The Ethics of Tax Evasion: A Case Study of Brazil

The Ethics of Tax Evasion: A Case Study of Brazil

Robert W. McGee (Fayetteville State University, USA)
DOI: 10.4018/978-1-4666-6224-7.ch022
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Abstract

This chapter summarizes the theoretical and empirical literature on the ethics of tax evasion and then proceeds to examine the opinions of 1,483 Brazilians on the issue using the data from the most recent World Values Survey. The study finds that although Brazilians are strongly opposed to tax evasion in general their opposition is less than absolute in many cases. An examination of some demographic variables highlights some of these cases.
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Literature Review

Adams (1982, 1993) published two historical studies on tax evasion covering a period of more than 2,000 years. Cebula and Saadatmand (2005) and others (e.g., Gottfredson & Hirschi, 1990; Groenland & van Veldhoven, 1983; Jackson & Milliron, 1986; Lewis et al., 2009; McGee, 2004, 2012a; Schols & Lubell, 1998; Song & Yarbrough, 1978; Torgler, 2007; Wallschutzky, 1984) examined the reasons for tax evasion. Allingham and Sandmo (1972) and Yitzhaki (1974) developed an economic deterrence model. The common thread running through these studies is that people evade taxes because they can or because they believe the government is not entitled to the money.

Studies of Armenia (McGee, 1999; McGee & Maranjyan, 2006, 2008) found that people evaded taxes because the mechanism for collecting taxes was inadequate and because people did not believe the government was worthy of receiving a portion of their hard-earned income. This view is common in former Soviet republics and in the former communist bloc countries of Central and Eastern Europe (McGee, 2012a). Studies of Armenia (McGee, 1999; McGee & Maranjyan, 2006, 2008), Bulgaria (Smatrakalev, 2012), Bosnia & Herzegovina (McGee, Basic & Tyler, 2008, 2009), Estonia (McGee, Alver & Alver, 2008, 2012), Poland (McGee & Bernal, 2006), Romania (McGee, 2006b; McGee, Basic & Tyler, 2008), Russia (Vaguine, 1998), Slovakia (McGee & Tusan, 2008) and Ukraine (Nasadyuk & McGee, 2007, 2008) support this position, and it is likely to be the position held in other countries as well. People are less likely to evade taxes if the potential punishment is severe, or if the probability of getting caught is high (Cebula, 2001; Kaplan & Reckers, 1985; Kirchler & Maciejovsky, 2001; Torgler, 2012), although, in the past, some people have evaded taxes even if the penalty is death (Adams, 1982, 1993).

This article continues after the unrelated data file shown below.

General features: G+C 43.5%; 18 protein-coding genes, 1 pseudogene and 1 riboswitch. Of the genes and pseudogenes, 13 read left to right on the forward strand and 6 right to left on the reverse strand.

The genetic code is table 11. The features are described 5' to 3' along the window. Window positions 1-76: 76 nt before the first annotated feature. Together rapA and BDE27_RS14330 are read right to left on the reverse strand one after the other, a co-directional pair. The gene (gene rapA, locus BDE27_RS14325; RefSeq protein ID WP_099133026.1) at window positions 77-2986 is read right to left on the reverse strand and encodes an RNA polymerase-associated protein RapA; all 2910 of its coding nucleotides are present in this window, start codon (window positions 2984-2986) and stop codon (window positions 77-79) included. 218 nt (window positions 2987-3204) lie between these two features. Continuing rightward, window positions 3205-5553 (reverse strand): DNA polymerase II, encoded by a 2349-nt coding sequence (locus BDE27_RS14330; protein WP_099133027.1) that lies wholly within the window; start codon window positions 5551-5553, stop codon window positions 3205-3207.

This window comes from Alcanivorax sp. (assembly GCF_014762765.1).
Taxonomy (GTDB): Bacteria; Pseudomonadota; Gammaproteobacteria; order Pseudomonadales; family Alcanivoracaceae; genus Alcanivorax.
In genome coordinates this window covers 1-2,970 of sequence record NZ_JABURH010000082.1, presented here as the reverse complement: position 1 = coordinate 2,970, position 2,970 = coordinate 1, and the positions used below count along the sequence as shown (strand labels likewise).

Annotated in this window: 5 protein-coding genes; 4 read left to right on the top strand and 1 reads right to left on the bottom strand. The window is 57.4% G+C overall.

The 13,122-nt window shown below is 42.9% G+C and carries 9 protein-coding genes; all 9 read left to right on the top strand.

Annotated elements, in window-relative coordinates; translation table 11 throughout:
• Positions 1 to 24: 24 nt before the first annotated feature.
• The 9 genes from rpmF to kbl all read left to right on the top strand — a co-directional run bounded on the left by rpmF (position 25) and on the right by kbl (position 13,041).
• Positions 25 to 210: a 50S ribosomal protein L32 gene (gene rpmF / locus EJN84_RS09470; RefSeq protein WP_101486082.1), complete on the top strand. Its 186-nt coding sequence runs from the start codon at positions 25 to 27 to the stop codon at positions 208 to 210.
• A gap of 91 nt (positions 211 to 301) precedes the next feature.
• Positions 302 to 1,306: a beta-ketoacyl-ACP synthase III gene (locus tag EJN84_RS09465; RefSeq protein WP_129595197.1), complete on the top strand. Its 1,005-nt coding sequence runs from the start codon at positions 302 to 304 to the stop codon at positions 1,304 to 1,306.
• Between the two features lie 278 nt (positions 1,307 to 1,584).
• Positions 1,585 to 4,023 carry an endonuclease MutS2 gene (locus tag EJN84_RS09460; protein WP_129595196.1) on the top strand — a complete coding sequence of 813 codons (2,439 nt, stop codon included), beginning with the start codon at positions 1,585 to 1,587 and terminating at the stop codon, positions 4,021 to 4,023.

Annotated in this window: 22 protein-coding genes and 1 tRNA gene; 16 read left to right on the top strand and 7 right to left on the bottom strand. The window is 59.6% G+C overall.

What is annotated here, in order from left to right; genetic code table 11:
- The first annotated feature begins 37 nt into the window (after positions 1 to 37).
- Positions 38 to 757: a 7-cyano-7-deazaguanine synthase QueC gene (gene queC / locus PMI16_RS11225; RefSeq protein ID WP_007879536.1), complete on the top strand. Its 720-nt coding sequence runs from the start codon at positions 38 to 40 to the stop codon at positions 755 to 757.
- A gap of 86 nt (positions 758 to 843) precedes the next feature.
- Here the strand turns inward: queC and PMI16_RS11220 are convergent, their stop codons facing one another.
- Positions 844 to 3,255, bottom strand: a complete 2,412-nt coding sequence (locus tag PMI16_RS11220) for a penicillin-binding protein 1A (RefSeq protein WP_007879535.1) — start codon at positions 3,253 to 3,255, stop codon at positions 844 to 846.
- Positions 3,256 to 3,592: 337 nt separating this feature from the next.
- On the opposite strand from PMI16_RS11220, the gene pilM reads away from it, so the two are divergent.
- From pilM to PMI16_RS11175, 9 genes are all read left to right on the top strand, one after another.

Key Terms in this Chapter

Demographic Variables: Attributes of a human population that are studied statistically. For example, in the present study, gender, age, etc., are studied to determine whether attitudes toward bribery vary based on gender or age.

Brazil: The largest country in South America, in terms of area and population. The main language is Portuguese.

Latin America: Refers to the countries in North, South and Central America and the Caribbean where Spanish or Portuguese is the predominant language.

World Values Survey: Six World Values Surveys have been conducted since the early 1980s. These surveys consist of hundreds of questions and are conducted by social scientists all over the world. Some surveys have included 200,000 participants from more than 80 countries.

Longitudinal Study: A study comparing attitudes over time.

Tax Evasion: The illegal nonpayment of taxes; distinguished from tax avoidance, which is the legal nonpayment or minimization of taxes.

Ethics: Moral principles that govern behavior.

Religiosity: Attitude toward religion.

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